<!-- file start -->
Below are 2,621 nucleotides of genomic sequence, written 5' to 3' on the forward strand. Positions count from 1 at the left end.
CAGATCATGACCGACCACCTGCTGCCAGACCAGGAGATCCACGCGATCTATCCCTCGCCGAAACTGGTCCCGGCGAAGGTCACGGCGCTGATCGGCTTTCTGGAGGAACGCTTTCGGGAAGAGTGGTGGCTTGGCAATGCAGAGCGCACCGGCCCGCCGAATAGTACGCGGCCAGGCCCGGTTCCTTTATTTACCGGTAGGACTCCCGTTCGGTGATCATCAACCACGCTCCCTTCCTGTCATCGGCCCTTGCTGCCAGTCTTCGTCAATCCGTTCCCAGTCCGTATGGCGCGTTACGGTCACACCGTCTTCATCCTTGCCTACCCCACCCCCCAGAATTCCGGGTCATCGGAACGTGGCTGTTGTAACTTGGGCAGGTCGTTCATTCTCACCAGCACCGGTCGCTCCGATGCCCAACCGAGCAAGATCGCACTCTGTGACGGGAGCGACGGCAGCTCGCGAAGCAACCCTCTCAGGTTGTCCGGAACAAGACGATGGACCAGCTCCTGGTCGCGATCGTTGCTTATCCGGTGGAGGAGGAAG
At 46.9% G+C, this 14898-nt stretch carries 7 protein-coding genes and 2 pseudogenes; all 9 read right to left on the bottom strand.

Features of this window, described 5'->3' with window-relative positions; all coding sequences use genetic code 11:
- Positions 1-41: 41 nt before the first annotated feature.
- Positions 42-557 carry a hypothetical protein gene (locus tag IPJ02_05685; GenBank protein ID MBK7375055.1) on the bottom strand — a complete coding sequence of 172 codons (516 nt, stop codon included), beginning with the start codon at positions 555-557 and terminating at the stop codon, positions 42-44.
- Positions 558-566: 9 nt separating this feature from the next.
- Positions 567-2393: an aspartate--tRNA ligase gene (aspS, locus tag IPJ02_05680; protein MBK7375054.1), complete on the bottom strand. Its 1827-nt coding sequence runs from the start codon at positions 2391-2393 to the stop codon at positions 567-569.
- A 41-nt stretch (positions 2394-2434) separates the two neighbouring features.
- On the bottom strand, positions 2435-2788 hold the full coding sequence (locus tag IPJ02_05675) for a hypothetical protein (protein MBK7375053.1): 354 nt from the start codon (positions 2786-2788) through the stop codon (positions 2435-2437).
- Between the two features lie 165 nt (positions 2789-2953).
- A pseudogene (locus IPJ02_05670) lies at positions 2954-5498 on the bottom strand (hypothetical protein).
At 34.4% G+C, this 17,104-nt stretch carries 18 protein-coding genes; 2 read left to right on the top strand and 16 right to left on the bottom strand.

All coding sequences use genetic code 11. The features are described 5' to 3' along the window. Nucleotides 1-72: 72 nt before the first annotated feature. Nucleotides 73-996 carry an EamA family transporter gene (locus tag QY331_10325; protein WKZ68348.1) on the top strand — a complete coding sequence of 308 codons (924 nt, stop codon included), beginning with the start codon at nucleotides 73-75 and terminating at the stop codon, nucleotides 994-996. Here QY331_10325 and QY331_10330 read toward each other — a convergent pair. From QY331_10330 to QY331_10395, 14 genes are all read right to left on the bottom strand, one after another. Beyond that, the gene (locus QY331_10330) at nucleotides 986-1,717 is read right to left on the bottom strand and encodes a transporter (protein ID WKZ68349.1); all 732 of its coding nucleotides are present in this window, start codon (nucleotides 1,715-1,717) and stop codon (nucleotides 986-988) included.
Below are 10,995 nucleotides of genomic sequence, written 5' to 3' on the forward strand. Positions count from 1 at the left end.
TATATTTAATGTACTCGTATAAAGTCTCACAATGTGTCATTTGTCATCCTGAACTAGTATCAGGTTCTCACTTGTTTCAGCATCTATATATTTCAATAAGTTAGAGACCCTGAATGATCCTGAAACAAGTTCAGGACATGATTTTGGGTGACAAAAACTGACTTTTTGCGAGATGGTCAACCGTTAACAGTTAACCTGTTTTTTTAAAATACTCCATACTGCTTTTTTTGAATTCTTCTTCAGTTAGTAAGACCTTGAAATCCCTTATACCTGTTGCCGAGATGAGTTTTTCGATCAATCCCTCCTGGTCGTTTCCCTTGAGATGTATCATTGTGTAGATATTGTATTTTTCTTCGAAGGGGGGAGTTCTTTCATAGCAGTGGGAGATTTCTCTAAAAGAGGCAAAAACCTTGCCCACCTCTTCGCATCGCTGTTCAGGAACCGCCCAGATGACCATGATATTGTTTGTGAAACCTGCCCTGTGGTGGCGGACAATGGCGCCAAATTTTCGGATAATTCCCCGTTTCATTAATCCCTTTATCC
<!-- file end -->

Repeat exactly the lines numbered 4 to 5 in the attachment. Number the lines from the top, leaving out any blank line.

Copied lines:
Features of this window, described 5'->3' with window-relative positions; all coding sequences use genetic code 11:
- Positions 1-41: 41 nt before the first annotated feature.